Having absolutely and thoroughly enjoyed Towles’s earlier A Gentleman in Moscow, I very eagerly anticipated the arrival of this, his newest, as my Book of the Month Club selection.

Like A Gentleman in Moscow, this book also tells a good story and is rich with good stuff: characters to love and characters to loathe, the development of characters and engagement of the reader by sharing characters’ history and upbringing, smart new words to look up and learn, wise and insightful nuggets.

It is, essentially, the story of two brothers, Emmett and Billy Watson, ages eighteen and eight, respectively, Emmett recently released from a work farm in Salina, Kansas, and their plan to start life freshly together, starting with a western adventure. Before they can take off, those plans change a bunch, with the arrival of two of Emmett’s fellow work farm “friends,” Duchess and Woolly. The flavor of the adventure changes a bunch, as does its direction, its path, its mode, its purpose, and much, much more along the way.

To this book’s credit, there are also numerous nuggets of beauty, moments of fine peace and understanding of humanity and character. There is, for instance, a passage I so loved that I would print and frame it, cross-stitch it, stencil it on something; it has left a tremendous impression on me of a shared understanding (between Towles and me, I think) of how we envision a “better world”: “Wouldn’t it have been wonderful, thought Woolly, if everybody’s life was like a piece in a jigsaw puzzle. Then no one person’s life would ever be an inconvenience to anyone else’s. It would just fit snugly in its very own, specially designed spot, and in so doing, would enable the whole intricate picture to become complete” (500). I am very much on board with that idea. I truly do not understand why so many people today are wired for “competition” especially when on the “same” team as those with whom they “compete.” How do we help people who operate that way to see that if, instead, they were inspiring each to do and be their very best, then the “team” would truly be “winning” and by leaps and bounds. At least that is how I also interpret and then extrapolate Towles’ comment. And clearly I digress from The Lincoln Highway.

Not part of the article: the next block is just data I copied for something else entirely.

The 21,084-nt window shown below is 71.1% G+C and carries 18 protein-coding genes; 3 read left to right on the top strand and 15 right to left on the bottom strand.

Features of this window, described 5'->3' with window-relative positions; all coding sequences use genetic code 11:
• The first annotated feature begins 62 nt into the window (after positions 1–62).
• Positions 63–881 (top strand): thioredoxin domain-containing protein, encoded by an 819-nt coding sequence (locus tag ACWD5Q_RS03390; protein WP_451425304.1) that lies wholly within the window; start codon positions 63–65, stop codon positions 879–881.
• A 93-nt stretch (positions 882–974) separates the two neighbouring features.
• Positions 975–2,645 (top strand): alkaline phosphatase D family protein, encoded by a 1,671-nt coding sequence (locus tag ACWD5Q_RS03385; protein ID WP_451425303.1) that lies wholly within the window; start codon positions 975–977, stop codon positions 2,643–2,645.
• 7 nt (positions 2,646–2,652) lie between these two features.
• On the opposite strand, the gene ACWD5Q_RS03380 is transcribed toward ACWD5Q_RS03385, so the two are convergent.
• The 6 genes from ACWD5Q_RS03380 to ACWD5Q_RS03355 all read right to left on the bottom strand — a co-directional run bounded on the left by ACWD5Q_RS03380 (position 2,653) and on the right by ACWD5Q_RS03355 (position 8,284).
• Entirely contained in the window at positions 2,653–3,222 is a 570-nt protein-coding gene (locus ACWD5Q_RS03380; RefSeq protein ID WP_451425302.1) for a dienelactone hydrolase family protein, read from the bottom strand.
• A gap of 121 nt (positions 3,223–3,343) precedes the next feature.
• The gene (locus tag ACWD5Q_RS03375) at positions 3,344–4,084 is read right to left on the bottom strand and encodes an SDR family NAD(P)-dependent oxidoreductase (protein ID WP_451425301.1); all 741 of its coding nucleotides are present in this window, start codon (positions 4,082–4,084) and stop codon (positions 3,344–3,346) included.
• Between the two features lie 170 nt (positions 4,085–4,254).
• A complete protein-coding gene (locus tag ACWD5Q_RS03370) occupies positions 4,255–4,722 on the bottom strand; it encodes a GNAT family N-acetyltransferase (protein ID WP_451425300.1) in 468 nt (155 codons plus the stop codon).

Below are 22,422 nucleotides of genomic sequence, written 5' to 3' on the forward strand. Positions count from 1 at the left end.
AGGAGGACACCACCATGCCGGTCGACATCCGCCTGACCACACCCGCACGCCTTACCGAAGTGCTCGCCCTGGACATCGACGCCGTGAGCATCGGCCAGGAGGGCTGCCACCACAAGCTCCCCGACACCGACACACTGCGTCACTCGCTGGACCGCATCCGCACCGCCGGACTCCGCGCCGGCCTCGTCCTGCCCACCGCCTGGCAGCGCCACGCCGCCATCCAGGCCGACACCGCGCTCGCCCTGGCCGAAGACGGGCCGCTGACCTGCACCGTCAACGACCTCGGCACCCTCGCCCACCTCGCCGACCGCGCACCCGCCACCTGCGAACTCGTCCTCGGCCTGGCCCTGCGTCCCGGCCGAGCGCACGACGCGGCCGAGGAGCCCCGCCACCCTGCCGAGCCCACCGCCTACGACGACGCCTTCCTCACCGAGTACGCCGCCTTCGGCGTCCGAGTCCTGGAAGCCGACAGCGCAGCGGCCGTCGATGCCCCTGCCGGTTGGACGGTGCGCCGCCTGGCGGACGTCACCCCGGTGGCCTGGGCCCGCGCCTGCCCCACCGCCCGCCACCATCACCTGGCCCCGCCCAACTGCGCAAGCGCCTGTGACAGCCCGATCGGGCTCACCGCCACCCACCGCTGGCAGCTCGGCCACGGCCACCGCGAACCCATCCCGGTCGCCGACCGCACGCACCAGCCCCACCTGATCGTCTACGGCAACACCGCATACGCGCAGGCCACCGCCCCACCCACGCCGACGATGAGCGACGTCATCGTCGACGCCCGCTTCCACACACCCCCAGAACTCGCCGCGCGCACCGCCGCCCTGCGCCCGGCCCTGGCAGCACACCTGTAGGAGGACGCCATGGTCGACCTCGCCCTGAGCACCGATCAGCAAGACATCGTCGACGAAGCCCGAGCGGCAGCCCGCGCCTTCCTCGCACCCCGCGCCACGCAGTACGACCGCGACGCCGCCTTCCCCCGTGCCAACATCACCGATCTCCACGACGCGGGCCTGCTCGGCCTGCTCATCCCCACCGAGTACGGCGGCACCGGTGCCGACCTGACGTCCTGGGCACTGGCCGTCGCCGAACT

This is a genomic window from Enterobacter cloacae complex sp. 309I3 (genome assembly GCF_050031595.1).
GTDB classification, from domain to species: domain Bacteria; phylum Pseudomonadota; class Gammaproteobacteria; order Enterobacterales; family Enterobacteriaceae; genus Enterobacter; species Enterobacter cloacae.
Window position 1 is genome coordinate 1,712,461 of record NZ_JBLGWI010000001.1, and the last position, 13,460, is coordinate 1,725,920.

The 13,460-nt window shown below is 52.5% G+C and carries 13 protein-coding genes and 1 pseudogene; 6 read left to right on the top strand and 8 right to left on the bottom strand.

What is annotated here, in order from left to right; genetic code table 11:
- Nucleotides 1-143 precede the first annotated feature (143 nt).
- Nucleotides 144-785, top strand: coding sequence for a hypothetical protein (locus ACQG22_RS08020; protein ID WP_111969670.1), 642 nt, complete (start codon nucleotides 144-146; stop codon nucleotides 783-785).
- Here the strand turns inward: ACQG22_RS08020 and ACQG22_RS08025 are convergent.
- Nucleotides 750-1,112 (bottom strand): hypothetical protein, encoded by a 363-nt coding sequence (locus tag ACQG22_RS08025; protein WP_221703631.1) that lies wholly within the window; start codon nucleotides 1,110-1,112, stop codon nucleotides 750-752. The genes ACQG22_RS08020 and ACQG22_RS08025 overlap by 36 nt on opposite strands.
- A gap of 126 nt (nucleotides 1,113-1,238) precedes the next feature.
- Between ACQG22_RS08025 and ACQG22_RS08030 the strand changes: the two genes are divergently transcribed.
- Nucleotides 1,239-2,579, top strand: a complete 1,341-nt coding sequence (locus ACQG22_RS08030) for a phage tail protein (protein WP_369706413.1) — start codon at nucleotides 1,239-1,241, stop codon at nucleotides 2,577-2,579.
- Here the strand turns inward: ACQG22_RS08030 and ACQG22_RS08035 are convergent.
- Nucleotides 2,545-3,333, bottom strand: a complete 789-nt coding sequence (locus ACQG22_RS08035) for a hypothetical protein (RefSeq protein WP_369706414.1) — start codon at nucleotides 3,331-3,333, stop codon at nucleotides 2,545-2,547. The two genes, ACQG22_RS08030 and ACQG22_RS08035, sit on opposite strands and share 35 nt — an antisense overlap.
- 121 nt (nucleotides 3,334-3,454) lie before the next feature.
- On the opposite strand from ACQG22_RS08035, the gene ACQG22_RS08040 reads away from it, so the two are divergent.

At the end of the book and my completion of its reading, however, it did not all quite add up to my feeling as I had about Towles’s second work, aforementioned. This one lacks some special something, ultimately, that would have made it, also, “great.”